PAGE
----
How to Tell if You’re Being Tracked Online

Last night, I had a disturbing experience online. My partner found a website called BlueKai, which deals in big data for marketing companies and offers customers with a registry so that they can see what information data companies collect and distribute about them. The blurb on BlueKai explains that your preferences “may be used anonymously to influence which types of marketing messages you receive across the Internet” (BlueKai 2013).

Though totally inaccurate for my partner, there was a lot of data on him – suggesting that he was a Gen X’er with an affluent income, interest in cars, and ability to access multiple lines of credit. However, when I visited this registry, I got this message:

We currently do not have any anonymous data on you.

“Well,” said my partner, “that’s good news! They can’t spam you with all sorts of junk messages, now.” Good and fine, I argued back – but why is this the case? Why is there nothing being tracked on my computer, while your browsing habits are broadcasted for the world to see?

This question continued to bother me into this morning, so I did a little bit of background digging. I use Firefox to browse the net, while my partner uses Google Chrome. Many articles (such as this one) claim that Google tracks everything you do, from email to browsing history. I switched away from Google Chrome to Firefox several years ago as a direct response to this concern, even though Firefox is a bit more prone to freezing up and stalling. I just don’t like the thought of companies pegging me as a certain kind of consumer.

However, even with Firefox I’m flying under the tracking radar. I found and installed the add-on Collusion, which is supposed to show in beautiful graph form the many websites watching you at any given time (Hill, 2012). Browsing around to several of my usual sites, I waited in vain for any sign of tracking to show up on my screen. Nothing.

This is either a very good sign, and I’ll never be pegged as a certain kind of consumer, or I’m missing something vital here.

This article by ABINE: The online privacy company gives a pretty good overview of the ways in which customers are tracked while online:

  1. Cookies (small pieces of data that websites can store on your computer) “tag” your computer as a unique visitor to any particular site. Cookies “can be used to help websites calculate how many visitors they have, customize the content of their site depending on the viewer, and assemble convenient tools, like online shopping carts and checkout options” (ABINE, Tracking 2013).
  2. IP addresses mean that “websites can 1) determine your geographic location down to the level of your zip code, and 2) keep track of all connections from the same IP address. If your IP address doesn’t change, then they have a good idea that it’s you every time you visit” (ABINE, Tracking 2013).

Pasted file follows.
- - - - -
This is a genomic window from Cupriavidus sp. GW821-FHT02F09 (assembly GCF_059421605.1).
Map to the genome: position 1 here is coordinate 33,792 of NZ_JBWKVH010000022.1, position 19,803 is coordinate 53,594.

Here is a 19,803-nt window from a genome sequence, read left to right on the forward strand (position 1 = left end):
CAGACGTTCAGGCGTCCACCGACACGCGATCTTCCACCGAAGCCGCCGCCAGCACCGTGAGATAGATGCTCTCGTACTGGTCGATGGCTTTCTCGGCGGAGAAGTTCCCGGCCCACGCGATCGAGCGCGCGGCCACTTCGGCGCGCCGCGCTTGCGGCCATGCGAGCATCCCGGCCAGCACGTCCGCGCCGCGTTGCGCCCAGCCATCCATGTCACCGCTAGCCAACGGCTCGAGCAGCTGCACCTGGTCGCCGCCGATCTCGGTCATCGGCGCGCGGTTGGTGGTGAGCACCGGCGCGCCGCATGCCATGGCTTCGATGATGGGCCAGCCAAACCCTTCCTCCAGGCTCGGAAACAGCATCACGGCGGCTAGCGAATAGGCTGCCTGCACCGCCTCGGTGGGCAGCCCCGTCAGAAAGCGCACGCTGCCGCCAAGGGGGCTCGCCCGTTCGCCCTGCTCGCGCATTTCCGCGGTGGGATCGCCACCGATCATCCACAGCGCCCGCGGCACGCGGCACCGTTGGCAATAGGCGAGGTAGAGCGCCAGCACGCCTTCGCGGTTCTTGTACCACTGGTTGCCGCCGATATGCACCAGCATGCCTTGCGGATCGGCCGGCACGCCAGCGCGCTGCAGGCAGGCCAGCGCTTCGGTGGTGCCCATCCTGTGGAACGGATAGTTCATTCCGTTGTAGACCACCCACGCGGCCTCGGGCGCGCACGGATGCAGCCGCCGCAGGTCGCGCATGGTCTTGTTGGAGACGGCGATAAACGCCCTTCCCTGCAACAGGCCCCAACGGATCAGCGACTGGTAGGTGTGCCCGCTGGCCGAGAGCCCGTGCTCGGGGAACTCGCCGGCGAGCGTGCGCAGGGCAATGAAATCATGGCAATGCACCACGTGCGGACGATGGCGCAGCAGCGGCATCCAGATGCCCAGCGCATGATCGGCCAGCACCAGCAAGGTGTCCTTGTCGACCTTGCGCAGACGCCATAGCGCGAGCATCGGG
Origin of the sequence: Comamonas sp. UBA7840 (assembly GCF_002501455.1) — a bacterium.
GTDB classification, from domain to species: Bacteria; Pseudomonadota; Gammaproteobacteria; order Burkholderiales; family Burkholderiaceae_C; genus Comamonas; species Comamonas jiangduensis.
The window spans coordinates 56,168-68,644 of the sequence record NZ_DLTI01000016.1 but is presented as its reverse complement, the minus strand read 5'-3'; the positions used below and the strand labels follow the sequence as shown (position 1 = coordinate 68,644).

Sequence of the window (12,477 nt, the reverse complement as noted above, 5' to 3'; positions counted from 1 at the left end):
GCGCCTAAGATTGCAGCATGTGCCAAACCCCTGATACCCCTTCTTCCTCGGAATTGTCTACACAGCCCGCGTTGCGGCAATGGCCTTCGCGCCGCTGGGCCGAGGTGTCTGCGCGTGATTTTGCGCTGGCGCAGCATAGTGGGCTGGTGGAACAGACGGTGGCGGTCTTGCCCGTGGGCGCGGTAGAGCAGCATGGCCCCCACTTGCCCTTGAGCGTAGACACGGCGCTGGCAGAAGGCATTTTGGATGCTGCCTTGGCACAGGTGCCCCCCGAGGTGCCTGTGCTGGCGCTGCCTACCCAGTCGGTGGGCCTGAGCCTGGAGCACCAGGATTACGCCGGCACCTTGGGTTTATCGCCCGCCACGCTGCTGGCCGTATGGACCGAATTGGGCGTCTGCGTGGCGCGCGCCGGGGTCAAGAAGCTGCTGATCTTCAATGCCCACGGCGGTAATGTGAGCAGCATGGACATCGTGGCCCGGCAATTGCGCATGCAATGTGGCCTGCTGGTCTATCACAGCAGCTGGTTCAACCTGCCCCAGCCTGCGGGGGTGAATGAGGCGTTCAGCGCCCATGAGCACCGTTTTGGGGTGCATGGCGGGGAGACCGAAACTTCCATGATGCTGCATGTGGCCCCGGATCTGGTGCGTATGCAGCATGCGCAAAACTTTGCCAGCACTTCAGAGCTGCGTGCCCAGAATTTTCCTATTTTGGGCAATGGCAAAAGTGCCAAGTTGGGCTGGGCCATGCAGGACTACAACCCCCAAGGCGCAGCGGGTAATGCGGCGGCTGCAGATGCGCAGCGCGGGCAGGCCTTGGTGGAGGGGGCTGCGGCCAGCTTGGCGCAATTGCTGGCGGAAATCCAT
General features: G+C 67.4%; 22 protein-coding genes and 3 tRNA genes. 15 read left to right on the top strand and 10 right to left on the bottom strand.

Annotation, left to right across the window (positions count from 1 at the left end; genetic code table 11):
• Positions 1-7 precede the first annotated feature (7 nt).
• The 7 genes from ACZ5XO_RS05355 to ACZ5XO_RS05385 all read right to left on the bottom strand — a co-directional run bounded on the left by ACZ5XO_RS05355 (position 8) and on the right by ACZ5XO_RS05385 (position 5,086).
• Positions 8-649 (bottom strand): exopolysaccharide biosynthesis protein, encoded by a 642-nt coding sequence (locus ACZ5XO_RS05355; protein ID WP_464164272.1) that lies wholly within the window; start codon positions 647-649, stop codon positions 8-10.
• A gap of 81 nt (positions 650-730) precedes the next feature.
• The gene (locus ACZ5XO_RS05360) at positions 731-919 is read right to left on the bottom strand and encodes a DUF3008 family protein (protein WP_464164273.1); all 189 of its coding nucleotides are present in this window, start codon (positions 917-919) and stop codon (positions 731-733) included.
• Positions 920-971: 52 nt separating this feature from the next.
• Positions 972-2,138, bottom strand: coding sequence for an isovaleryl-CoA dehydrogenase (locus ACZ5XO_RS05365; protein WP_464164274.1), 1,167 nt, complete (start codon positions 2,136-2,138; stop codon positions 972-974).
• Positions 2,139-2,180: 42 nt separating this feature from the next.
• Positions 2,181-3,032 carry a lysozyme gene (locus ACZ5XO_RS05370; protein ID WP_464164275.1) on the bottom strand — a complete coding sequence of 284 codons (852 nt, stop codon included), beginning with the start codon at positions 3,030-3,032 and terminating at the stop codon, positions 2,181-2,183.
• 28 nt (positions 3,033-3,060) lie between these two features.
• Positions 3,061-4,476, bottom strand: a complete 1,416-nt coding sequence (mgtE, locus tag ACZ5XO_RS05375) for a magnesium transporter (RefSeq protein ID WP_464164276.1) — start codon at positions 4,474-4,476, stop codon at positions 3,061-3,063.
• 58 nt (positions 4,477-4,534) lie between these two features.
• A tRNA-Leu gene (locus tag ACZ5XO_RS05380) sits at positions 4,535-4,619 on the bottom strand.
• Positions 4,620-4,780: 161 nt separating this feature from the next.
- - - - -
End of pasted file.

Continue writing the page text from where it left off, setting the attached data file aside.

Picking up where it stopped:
3. Web bugs (aka. beacons) are “embedded into a website’s HTML to track who is viewing the page, at what time, and from what IP address […] their basic role is to do things like monitor a customer’s activity on a website and report whether an email was read or forwarded” (ABINE, Tracking 2013).
  4. Your browsing history is stored through JavaScript or a Cascading Style Sheet (CSS) records that websites are able to access – the website then “maintains a list of all of the sites it is interested in, and if you are keeping a browsing history, it can learn whether you have visited those target sites in the past” (ABINE, Tracking 2013).

As I am constantly checking my own website’s visitation levels and evaluating the country, age, and basic demographic information of the people reading my blog, I can sympathize with companies that are looking to get a better idea of their potential consumers. But clearly, my own browsing habits  – i.e. using Firefox, deleting my browsing history, downloads, and cookies on a weekly basis, and ‘opting out’ of various marketing campaigns – has helped me to become a slightly-more-challenging-than-average consumer to watch online.

If you are concerned with being watched online, this article describes ten ways to avoid tracking, namely:

  1. Be aware of what you’re downloading.
  2. Know Terms of Service Agreements.
  3. Use anonymous search engines (e.g. DuckDuckGo or Epic Privacy Browser)
  4. Use a browser add-on to see who is watching you (e.g. Ghostery, Privacyfix or Do Not Track Plus)
  5. Use a tool to encrypt your connection (e.g. CyberGhost VPN or Tor)
  6. Monitor and limit your privacy settings on social media
  7. Use one email address for spam, one for professional contacts
  8. Change your passwords on different sites
  9. Regularly clear out the cookies and caches on your computer
  10. Use a service (note: you have to pay for this) to remove your data from data brokers (e.g. DeleteMe, Safe Shepherd and Catalog Choice)

Good luck, and happy browsing! Hopefully this article has helped you to better understand how you are being tracked and what you can do to avoid it.

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